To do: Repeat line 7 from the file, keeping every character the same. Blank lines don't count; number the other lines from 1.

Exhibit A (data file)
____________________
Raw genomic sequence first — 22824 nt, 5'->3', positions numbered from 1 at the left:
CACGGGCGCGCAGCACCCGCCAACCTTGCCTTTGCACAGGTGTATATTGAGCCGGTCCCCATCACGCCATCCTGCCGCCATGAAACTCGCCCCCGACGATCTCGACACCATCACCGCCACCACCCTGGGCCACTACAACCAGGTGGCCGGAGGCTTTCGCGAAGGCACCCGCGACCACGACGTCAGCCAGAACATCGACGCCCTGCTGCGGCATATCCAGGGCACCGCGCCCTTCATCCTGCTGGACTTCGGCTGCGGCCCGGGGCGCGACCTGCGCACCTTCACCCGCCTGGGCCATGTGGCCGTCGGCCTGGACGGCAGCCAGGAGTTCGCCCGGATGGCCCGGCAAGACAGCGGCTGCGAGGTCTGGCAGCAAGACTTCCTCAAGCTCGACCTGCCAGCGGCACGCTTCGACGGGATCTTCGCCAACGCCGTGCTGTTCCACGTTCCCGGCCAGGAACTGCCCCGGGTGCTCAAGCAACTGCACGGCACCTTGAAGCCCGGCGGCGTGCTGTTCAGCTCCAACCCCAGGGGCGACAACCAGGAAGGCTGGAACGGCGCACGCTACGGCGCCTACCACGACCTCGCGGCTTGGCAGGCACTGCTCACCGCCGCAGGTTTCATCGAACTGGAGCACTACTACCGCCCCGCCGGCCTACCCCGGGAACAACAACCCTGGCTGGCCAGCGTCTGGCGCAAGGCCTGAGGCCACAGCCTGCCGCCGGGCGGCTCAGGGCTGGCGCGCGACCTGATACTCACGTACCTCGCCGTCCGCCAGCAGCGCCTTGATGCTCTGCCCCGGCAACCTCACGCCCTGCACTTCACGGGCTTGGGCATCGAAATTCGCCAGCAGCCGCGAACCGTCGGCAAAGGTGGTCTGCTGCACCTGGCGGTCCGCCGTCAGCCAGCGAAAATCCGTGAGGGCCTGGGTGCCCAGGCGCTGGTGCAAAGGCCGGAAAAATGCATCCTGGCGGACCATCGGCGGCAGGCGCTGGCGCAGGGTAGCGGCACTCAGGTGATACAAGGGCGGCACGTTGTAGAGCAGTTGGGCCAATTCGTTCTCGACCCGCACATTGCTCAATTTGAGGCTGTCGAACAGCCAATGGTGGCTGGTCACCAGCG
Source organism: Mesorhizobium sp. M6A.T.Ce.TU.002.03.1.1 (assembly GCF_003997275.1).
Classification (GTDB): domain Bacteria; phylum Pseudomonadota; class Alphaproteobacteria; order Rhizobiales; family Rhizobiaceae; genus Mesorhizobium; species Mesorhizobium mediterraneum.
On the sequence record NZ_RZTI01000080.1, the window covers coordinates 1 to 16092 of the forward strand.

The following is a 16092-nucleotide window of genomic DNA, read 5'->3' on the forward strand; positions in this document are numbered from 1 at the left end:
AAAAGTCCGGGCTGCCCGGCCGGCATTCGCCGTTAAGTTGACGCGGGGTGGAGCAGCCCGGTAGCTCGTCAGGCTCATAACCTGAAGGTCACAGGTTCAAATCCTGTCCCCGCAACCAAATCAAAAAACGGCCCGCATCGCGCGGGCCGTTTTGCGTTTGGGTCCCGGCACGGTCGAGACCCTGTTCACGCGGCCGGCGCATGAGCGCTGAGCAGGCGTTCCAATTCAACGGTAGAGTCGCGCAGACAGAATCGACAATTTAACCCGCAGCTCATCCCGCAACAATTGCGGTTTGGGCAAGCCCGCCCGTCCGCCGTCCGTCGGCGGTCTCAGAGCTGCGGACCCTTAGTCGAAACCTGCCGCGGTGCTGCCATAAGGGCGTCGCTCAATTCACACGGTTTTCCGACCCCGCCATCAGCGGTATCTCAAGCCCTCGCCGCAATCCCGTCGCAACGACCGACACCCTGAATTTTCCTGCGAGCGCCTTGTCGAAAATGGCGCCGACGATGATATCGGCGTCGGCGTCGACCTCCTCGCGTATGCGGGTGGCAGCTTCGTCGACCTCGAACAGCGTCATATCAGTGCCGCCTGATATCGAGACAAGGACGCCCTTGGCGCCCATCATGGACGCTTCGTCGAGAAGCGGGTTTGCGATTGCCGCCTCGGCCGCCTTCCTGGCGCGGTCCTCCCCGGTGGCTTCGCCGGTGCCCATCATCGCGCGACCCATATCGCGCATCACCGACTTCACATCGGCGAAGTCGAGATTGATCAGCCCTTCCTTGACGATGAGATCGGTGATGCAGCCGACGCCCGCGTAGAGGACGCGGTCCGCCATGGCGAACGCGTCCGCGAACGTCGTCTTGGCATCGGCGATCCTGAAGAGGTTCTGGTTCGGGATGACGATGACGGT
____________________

AAAAGTCCGGGCTGCCCGGCCGGCATTCGCCGTTAAGTTGACGCGGGGTGGAGCAGCCCGGTAGCTCGTCAGGCTCATAACCTGAAGGTCACAGGTTCAAATCCTGTCCCCGCAACCAAATCAAAAAACGGCCCGCATCGCGCGGGCCGTTTTGCGTTTGGGTCCCGGCACGGTCGAGACCCTGTTCACGCGGCCGGCGCATGAGCGCTGAGCAGGCGTTCCAATTCAACGGTAGAGTCGCGCAGACAGAATCGACAATTTAACCCGCAGCTCATCCCGCAACAATTGCGGTTTGGGCAAGCCCGCCCGTCCGCCGTCCGTCGGCGGTCTCAGAGCTGCGGACCCTTAGTCGAAACCTGCCGCGGTGCTGCCATAAGGGCGTCGCTCAATTCACACGGTTTTCCGACCCCGCCATCAGCGGTATCTCAAGCCCTCGCCGCAATCCCGTCGCAACGACCGACACCCTGAATTTTCCTGCGAGCGCCTTGTCGAAAATGGCGCCGACGATGATATCGGCGTCGGCGTCGACCTCCTCGCGTATGCGGGTGGCAGCTTCGTCGACCTCGAACAGCGTCATATCAGTGCCGCCTGATATCGAGACAAGGACGCCCTTGGCGCCCATCATGGACGCTTCGTCGAGAAGCGGGTTTGCGATTGCCGCCTCGGCCGCCTTCCTGGCGCGGTCCTCCCCGGTGGCTTCGCCGGTGCCCATCATCGCGCGACCCATATCGCGCATCACCGACTTCACATCGGCGAAGTCGAGATTGATCAGCCCTTCCTTGACGATGAGATCGGTGATGCAGCCGACGCCCGCGTAGAGGACGCGGTCCGCCATGGCGAACGCGTCCGCGAACGTCGTCTTGGCATCGGCGATCCTGAAGAGGTTCTGGTTCGGGATGACGATGACGGT